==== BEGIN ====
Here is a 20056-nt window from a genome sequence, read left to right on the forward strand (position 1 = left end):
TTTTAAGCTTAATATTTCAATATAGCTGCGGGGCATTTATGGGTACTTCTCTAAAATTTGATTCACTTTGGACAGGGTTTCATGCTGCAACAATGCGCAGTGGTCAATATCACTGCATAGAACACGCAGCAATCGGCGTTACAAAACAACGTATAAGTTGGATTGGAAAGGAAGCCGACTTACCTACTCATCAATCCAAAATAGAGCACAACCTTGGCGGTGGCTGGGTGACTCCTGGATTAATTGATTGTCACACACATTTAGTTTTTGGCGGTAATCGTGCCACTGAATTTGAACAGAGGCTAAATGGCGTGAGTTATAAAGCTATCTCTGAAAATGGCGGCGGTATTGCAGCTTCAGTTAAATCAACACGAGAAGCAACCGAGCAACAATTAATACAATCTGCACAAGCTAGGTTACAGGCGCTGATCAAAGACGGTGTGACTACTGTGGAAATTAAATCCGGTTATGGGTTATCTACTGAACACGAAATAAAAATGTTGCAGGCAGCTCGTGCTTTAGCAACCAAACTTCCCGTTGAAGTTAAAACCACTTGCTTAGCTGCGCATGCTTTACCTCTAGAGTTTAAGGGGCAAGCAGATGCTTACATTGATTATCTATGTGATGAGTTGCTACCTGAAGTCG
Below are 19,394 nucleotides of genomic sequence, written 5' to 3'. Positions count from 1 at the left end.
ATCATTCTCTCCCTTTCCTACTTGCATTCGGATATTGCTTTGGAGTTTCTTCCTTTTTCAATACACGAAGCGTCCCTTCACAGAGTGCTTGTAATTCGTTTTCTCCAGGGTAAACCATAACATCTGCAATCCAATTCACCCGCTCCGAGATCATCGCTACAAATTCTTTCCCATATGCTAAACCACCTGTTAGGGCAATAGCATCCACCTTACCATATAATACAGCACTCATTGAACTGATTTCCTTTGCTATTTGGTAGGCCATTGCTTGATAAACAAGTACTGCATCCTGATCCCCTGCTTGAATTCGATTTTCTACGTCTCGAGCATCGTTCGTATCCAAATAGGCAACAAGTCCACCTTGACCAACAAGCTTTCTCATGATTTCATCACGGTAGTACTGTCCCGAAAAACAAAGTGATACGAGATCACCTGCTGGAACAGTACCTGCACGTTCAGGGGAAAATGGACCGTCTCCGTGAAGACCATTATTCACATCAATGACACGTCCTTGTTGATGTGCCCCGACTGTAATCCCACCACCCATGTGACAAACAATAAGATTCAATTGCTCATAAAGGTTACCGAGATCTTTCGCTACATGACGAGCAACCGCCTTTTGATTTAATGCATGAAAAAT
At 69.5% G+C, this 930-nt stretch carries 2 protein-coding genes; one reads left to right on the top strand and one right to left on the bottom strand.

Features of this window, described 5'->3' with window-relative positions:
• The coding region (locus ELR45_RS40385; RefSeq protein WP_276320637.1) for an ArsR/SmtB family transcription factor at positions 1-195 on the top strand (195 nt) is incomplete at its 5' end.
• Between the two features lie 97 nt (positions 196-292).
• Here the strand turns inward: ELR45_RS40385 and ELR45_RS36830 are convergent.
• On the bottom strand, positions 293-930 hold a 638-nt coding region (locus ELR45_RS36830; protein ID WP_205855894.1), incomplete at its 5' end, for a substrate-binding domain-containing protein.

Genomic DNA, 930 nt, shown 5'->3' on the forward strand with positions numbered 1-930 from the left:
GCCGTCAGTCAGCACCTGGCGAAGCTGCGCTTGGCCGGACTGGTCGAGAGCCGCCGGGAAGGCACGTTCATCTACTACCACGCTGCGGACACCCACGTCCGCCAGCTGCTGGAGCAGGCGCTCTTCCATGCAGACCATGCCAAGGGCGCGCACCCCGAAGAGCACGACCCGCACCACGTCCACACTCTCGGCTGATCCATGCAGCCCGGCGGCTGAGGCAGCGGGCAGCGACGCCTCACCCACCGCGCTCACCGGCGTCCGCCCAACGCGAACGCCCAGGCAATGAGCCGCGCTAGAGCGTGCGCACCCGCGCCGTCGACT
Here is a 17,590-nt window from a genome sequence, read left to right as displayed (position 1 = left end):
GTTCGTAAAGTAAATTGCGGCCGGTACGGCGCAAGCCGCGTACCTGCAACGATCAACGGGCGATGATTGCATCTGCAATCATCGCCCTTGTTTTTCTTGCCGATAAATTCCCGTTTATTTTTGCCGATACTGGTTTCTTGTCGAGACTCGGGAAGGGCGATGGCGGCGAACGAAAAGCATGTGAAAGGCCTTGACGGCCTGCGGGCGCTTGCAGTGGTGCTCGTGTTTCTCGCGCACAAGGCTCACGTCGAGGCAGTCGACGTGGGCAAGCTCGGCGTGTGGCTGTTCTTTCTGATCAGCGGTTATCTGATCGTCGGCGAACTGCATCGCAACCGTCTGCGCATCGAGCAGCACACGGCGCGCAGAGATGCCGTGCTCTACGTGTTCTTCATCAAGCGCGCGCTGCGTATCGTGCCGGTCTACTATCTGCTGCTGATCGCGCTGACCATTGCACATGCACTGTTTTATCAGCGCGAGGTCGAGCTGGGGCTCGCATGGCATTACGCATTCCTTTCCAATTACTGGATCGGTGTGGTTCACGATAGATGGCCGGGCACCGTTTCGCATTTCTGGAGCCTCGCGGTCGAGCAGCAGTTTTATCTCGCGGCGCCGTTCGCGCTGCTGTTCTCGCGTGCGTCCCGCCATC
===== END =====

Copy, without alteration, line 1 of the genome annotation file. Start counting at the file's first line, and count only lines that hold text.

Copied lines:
Here is a 20056-nt window from a genome sequence, read left to right on the forward strand (position 1 = left end):